Hey Joe, Where You Goin’ with that Bun in Your Hand?
Barbecue pilgrims who come to pay their respects in the Land of Abundant Pork (aka Lexington) tend to favor the BBQ Center and Lexington #1. However, locals know that the nearly 40-year old Smokey Joe’s is the real deal too. There is no doubt that Joe’s serves up ‘cue that is worth a visit whether you are a Lexingtonian or a barbetourist.
Smokey Joe’s inhabits a tidy, mid-sized brick building with green corrugated metal accents that sits six long, dull blocks from quaint uptown Lexington. Although modest, Joe’s nice building stands out on a commercial corridor that includes a bevy of light industrial uses, check cashing joints, discount stores, pawn shops and the like. This type of drab location, of course, is common for barbecue joints. (In fact, I am usually wary of barbecue joints located in the heart of downtowns–where downtown is there space for a joint’s pit, for one thing?) But who cares about location and building design when there is barbecue on the menu. If the meat is good, even windows are a needless luxury.
In a town full of good barbecue, Smokey Joe’s manages to stand out. Smokey Joe’s may not be the best BBQ joint in town–of the places I’ve sampled, I’m still partial to Lexington #1, Smiley’s and Cook’s–but it’s darn good and worth a visit. Smokey Joe’s pork is tender and has a good deal of smoky overtones (or undertones, if you prefer), as you’d expect from a place with smoke in the name. If I was being picky I’d say the meat was ever so slightly on the dry side, but it’s sauced well and extra dip is readily available.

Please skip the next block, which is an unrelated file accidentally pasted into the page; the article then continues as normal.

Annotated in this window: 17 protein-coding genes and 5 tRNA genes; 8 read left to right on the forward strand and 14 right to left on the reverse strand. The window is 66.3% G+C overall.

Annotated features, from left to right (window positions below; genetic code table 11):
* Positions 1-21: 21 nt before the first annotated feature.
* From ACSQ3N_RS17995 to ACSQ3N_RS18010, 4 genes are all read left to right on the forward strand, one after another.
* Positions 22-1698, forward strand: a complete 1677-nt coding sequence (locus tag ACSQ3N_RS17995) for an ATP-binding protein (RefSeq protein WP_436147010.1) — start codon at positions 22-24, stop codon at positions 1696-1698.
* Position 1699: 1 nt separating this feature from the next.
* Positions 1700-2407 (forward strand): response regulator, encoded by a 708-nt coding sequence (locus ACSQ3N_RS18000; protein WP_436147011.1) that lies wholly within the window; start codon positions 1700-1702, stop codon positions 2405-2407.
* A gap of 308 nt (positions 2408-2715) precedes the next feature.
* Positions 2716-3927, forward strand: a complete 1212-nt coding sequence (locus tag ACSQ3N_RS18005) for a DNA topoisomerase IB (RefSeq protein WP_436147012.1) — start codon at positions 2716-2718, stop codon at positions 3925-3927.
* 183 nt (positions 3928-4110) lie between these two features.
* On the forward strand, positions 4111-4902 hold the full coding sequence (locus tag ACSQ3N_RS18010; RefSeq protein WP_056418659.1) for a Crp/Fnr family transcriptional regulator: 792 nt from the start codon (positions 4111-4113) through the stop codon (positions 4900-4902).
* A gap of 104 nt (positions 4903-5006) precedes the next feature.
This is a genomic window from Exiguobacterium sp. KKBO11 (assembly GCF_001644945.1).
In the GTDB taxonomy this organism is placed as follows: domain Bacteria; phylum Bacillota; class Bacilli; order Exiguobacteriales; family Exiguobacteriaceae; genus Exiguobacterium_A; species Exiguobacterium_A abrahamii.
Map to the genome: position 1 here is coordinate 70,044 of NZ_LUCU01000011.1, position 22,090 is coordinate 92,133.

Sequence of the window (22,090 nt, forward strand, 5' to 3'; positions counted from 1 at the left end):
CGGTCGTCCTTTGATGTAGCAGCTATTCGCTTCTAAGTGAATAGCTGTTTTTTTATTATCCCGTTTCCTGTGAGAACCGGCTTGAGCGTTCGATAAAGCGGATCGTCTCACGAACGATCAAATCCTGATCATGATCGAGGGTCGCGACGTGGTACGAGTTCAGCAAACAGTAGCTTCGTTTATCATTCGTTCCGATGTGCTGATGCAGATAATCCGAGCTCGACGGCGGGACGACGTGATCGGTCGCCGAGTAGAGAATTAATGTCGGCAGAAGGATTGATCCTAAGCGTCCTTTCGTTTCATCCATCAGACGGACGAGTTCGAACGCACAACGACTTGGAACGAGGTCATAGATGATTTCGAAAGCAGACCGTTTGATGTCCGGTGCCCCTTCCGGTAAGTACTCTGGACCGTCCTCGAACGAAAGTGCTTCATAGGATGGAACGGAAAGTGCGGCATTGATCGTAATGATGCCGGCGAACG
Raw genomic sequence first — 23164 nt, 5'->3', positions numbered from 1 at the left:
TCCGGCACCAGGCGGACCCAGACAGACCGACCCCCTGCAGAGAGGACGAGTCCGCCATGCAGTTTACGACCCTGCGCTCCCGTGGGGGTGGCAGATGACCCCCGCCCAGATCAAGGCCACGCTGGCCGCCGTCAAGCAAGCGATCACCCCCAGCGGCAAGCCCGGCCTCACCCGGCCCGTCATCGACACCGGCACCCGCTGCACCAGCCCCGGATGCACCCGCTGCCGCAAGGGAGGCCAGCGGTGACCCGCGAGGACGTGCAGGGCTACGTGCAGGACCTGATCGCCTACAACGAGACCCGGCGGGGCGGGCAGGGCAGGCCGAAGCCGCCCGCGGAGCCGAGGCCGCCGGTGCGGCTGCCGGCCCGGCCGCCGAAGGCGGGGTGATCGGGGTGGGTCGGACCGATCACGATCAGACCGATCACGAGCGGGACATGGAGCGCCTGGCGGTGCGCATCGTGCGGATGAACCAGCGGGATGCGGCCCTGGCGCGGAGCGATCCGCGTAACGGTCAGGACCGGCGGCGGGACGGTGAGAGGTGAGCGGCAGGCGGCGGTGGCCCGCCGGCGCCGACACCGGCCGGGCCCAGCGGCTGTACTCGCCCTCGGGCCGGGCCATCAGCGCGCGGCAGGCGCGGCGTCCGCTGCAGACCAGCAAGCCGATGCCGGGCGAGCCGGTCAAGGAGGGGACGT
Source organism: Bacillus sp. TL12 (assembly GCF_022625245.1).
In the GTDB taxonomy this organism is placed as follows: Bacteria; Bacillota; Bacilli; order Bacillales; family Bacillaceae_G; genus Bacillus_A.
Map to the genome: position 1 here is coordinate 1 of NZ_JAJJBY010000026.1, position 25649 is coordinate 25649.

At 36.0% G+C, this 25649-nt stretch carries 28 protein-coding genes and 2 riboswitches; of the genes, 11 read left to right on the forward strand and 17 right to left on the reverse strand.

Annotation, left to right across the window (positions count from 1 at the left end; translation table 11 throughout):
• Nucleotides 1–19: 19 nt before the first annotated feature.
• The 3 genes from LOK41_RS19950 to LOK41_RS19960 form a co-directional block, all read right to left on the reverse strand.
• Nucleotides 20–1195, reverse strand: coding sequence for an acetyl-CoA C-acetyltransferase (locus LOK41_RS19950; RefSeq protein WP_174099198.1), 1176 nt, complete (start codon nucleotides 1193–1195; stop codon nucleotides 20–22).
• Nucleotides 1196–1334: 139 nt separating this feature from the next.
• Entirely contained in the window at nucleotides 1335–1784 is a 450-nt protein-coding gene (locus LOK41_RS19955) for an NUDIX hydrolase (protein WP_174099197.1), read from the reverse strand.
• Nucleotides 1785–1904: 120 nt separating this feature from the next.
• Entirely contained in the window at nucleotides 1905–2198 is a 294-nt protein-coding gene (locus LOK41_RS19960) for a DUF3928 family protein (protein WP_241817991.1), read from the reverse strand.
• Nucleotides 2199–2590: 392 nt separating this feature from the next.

Joe’s dip is a classic Lexington dip, which is to say it is a bit ketchupy for my taste but that’s the style they like in Lexington and it is is a good exemplar of the style. As an aside, it may be Lexington #1’s distinctive, non-ketchupy dip that causes me to rate it at the top of the pack of Lexington joints. Joe’s mayo-free barbecue slaw also sticks closely to the Lexington tradition, with fine chopped cabbage coated in dip. The slaw is both crisp and squeaky (you’ll know what I mean if you’ve ever had barbecue slaw) as you chew it. The hush puppies were a bit on the dry side, not fried as perfectly as they should be but passable. I ended my meal on a down note, as I sampled some of my dining companion’s side vegetables and found them lacking in flavor and freshness (instant mashed potatoes, it seemed, for instance).
Back to the positive: Smokey Joe’s still cooks its pork in traditional, wood-burning pits, which is increasingly rare even in Lexington. As I’ve said before, this is a critical point for me, though I know others are not as fundamentalist about the issue (these others are, of course, uniformly ill-informed and not to be trusted).
Smokey Joe’s is an official sponsor of the Barbecue Festival held in uptown each October, and its walls are decorated with plenty of vintage festival posters, a nice touch. Similarly, a couple of decorative “pigs on parade” from past festivals greet visitors at the joint’s entrance. From the decor to the meal itself, Smokey Joe’s is a classic Carolina ‘cue joint and worth your patronage.